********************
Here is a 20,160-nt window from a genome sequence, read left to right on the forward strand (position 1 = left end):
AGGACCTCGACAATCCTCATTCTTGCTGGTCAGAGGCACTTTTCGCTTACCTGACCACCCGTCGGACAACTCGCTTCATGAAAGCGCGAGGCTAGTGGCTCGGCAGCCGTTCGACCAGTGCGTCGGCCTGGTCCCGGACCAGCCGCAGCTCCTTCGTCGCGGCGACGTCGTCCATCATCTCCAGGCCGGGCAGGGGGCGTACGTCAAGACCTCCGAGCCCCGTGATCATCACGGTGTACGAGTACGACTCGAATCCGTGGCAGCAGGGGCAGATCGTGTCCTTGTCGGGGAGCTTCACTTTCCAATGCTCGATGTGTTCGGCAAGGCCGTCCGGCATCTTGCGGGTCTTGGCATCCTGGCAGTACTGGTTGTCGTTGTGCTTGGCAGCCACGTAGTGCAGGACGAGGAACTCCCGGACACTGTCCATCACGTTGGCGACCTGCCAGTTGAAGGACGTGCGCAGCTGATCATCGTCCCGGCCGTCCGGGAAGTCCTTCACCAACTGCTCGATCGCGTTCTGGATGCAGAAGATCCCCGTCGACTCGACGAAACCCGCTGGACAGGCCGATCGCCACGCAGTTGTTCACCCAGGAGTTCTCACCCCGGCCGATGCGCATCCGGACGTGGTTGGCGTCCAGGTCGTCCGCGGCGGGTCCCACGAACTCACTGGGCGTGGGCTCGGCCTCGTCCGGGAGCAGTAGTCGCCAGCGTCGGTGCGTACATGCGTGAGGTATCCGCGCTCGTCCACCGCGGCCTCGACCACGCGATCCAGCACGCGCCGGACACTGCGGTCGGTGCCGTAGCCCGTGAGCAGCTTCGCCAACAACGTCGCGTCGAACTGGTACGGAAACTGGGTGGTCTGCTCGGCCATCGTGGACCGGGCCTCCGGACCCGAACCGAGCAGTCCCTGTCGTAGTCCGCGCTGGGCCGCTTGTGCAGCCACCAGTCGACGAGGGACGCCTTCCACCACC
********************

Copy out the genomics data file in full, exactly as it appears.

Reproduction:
Here is a 20,160-nt window from a genome sequence, read left to right on the forward strand (position 1 = left end):
AGGACCTCGACAATCCTCATTCTTGCTGGTCAGAGGCACTTTTCGCTTACCTGACCACCCGTCGGACAACTCGCTTCATGAAAGCGCGAGGCTAGTGGCTCGGCAGCCGTTCGACCAGTGCGTCGGCCTGGTCCCGGACCAGCCGCAGCTCCTTCGTCGCGGCGACGTCGTCCATCATCTCCAGGCCGGGCAGGGGGCGTACGTCAAGACCTCCGAGCCCCGTGATCATCACGGTGTACGAGTACGACTCGAATCCGTGGCAGCAGGGGCAGATCGTGTCCTTGTCGGGGAGCTTCACTTTCCAATGCTCGATGTGTTCGGCAAGGCCGTCCGGCATCTTGCGGGTCTTGGCATCCTGGCAGTACTGGTTGTCGTTGTGCTTGGCAGCCACGTAGTGCAGGACGAGGAACTCCCGGACACTGTCCATCACGTTGGCGACCTGCCAGTTGAAGGACGTGCGCAGCTGATCATCGTCCCGGCCGTCCGGGAAGTCCTTCACCAACTGCTCGATCGCGTTCTGGATGCAGAAGATCCCCGTCGACTCGACGAAACCCGCTGGACAGGCCGATCGCCACGCAGTTGTTCACCCAGGAGTTCTCACCCCGGCCGATGCGCATCCGGACGTGGTTGGCGTCCAGGTCGTCCGCGGCGGGTCCCACGAACTCACTGGGCGTGGGCTCGGCCTCGTCCGGGAGCAGTAGTCGCCAGCGTCGGTGCGTACATGCGTGAGGTATCCGCGCTCGTCCACCGCGGCCTCGACCACGCGATCCAGCACGCGCCGGACACTGCGGTCGGTGCCGTAGCCCGTGAGCAGCTTCGCCAACAACGTCGCGTCGAACTGGTACGGAAACTGGGTGGTCTGCTCGGCCATCGTGGACCGGGCCTCCGGACCCGAACCGAGCAGTCCCTGTCGTAGTCCGCGCTGGGCCGCTTGTGCAGCCACCAGTCGACGAGGGACGCCTTCCACCACC